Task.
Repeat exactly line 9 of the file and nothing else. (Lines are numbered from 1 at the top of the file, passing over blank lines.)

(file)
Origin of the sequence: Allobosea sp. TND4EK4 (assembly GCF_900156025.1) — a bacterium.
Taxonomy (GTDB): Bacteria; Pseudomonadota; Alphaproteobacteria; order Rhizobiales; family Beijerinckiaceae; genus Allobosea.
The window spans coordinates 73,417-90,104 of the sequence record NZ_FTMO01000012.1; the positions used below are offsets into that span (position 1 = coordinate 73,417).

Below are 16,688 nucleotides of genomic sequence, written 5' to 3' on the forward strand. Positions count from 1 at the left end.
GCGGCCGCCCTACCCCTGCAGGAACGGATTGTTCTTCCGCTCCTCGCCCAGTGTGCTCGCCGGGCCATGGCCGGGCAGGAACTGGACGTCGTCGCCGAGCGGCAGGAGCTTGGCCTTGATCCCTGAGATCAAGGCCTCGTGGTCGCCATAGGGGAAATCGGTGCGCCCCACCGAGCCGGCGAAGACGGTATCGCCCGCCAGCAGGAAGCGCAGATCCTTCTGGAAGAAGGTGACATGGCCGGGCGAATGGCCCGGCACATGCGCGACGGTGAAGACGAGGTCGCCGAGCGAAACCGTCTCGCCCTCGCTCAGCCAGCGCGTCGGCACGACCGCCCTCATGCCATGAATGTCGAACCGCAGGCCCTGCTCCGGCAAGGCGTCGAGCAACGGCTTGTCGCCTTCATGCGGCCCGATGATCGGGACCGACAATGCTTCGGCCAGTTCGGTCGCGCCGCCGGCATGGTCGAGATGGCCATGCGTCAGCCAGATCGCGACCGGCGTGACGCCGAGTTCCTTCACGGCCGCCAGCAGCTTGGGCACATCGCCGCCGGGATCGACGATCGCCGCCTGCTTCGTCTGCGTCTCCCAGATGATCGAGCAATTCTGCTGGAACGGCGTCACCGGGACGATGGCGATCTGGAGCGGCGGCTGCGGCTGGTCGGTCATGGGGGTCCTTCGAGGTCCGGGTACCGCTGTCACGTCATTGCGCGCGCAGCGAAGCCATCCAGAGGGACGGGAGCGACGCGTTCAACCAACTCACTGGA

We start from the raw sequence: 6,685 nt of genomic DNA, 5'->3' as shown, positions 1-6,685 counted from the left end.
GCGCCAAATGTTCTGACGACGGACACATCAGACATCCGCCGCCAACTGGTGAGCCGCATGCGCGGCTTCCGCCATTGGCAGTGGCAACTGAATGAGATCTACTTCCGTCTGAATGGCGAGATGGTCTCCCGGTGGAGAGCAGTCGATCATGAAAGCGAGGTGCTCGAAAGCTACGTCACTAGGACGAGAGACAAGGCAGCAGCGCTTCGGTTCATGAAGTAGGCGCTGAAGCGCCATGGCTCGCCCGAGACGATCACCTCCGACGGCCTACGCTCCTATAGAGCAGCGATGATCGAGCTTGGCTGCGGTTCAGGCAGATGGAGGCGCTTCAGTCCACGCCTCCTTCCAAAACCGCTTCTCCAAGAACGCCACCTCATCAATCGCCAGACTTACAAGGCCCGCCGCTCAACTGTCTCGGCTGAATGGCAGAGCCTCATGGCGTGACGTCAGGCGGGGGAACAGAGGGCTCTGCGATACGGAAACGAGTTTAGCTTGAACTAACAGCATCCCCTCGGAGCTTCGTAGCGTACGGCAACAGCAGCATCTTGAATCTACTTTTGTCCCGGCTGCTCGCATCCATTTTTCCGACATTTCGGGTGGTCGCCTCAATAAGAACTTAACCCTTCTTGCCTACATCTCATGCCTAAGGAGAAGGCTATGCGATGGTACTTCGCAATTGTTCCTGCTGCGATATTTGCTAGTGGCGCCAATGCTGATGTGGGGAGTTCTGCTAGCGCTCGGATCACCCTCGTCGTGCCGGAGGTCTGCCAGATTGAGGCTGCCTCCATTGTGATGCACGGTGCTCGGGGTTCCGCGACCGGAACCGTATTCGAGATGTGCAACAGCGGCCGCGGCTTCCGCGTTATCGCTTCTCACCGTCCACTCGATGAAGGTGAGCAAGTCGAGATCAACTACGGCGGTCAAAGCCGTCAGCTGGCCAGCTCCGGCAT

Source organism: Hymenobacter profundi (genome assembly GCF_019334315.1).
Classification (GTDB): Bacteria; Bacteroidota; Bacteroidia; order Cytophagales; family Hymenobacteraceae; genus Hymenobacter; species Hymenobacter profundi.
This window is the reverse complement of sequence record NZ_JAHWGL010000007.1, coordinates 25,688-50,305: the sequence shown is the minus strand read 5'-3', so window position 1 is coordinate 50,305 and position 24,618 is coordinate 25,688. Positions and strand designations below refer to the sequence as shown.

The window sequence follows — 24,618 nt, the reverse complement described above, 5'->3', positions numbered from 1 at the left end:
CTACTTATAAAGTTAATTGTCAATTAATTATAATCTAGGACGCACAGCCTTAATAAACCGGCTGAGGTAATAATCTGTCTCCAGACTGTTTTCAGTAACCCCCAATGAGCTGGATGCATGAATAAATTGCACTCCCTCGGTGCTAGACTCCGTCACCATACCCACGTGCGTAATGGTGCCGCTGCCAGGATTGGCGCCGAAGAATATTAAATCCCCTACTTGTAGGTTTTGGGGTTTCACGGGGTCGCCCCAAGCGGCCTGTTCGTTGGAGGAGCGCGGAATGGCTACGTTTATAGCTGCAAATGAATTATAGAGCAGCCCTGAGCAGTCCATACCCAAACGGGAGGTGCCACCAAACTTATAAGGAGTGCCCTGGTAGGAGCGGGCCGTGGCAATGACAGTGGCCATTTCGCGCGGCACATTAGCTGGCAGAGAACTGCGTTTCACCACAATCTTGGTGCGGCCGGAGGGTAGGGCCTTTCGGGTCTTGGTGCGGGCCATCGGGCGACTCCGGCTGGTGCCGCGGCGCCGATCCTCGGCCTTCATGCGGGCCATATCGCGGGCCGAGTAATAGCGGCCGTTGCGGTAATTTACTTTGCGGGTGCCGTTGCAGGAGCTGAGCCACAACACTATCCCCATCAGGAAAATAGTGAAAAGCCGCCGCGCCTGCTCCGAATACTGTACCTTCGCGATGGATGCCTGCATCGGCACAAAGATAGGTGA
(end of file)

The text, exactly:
Classification (GTDB): Bacteria; Bacteroidota; Bacteroidia; order Cytophagales; family Hymenobacteraceae; genus Hymenobacter; species Hymenobacter profundi.